Before I get into the review of Border Radio (BR), I want to relate my John Doe Story. A year or so back my wife and myself were out walking around the French Quarter in New Orleans. We were coming back up Decatur Street, when I saw a guy that looked liked John Doe. I remarked to my wife that I thought that was who it was and I guess he noticed this, since as we came up closer to him, he got that panicked looked that some people get when they think they're about to be accosted by a fan. I guess he breathed a sigh of relief, since I'm not the type of person to bug someone famous or even semi-famous. And yes it was John Doe, it seems X was playing a gig at The House of Blues that night.
I buy and sell videos all the time on EBAY and have had BR on VHS tape several times, just never got around to watching it. I assumed (and you know what they say about the word assume!) that this was a movie about a border radio station (ala Wolfman Jack), which seemed interesting, but the amount of movies that come through my possession are too many for me to watch more than a few; and my video checker has just enough time to check the first few minutes to be sure that they play correctly.
When browsing through Netflix, I saw that BR was on DVD (and a Criterion DVD to boot), so decided it was the time to finally check it out. Of course, BR doesn't have anything to do with a border radio station (remember what I said about assuming!!). Instead, BR is about a punk band that has broken up and Jeff (Chris D of The Flesheaters) has gone missing after himself, his roadie (Chris Shearer) and another band member (John Doe of X) broke into a safe in a club that didn't pay them and supposedly took some important books along with the money they stole. The other band member, Dave Alvin of The Blasters, wasn't involved in the robbery and he only appears briefly in BR. Jeff has left his wife and daughter alone and hightailed it to Mexico. The remaining band members all want to get Jeff and the cash and/or books back. That's pretty much the plot since the remainder of the movie consists of different scenes with Chris in Mexico or the other characters in the U.S. BR changes its direction back and forth from plot based to mockumentary interview style, never settling on one style to make a cohesive movie. The cast is credited with “additional dialogue and scenario”, but in an interview segment John Doe states that they would be given a scene and then told "make some stuff up and we'll shoot it", leading me to believe that the major part of the dialogue in this movie was all improvised.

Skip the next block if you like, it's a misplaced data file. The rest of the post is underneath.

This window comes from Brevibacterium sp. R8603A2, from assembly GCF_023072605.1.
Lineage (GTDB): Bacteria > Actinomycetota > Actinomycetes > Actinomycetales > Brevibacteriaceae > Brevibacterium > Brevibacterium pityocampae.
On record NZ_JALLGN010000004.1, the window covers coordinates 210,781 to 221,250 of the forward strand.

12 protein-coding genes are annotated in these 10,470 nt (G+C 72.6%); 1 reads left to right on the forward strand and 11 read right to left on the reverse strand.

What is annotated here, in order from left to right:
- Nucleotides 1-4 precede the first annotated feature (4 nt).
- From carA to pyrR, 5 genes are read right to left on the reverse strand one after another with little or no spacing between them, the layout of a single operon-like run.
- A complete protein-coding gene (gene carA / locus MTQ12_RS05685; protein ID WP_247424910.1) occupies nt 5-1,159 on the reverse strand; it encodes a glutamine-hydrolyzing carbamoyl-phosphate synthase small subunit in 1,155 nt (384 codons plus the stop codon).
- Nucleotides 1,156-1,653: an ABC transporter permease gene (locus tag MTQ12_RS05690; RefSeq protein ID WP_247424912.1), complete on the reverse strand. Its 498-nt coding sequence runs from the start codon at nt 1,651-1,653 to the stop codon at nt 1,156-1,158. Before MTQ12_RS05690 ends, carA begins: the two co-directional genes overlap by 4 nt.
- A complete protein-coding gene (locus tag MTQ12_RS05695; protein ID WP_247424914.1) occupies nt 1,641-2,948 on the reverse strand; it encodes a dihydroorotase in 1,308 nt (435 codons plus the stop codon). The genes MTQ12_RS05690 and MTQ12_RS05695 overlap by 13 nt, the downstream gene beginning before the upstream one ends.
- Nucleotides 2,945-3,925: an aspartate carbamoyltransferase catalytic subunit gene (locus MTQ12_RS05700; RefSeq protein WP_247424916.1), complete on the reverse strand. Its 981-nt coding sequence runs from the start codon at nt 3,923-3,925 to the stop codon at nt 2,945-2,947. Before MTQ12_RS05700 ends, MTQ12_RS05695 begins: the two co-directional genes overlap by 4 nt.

I've gone back and forth on my feelings for this movie. While watching BR it was so slow that at times it was hard to stay awake, but after I watched the extras and found it was made by three film students (Allison Anders, Dean Lent, Kurt Voss) over a period of 4 years for a cost of $82,000, I thought that was a pretty remarkable feat; except then I remembered that Kevin Smith made "Clerks" for around $28,000 and shot his film in 21 days. While the long shooting period helps explain why the direction of the film changed from noir (the main character's name is Jeff Bailey and he flees to Mexico, a nod to Robert Mitchum's Jeff Bailey in "Out of The Past") to a mockumentary to a character study, it still didn't excuse the fact that this was just basically a bunch of well shot scenes that together made SOMEWHAT of a coherent film. I finally decided that it was a pretty good student film and I would just have to accept it for what it was.
Other musicians who can be seen in BR are Green On Red playing in the background in one club scene and Billy Wisdom and the Hee Shees seen playing in a studio setting. Two other musicians of note, both excellent in their roles, are Texacala Jones, lead singer of Tex and The Horseheads as the baby sitter and Iris Berry doing a great turn in the interview segments as a hanger-on/groupie fan.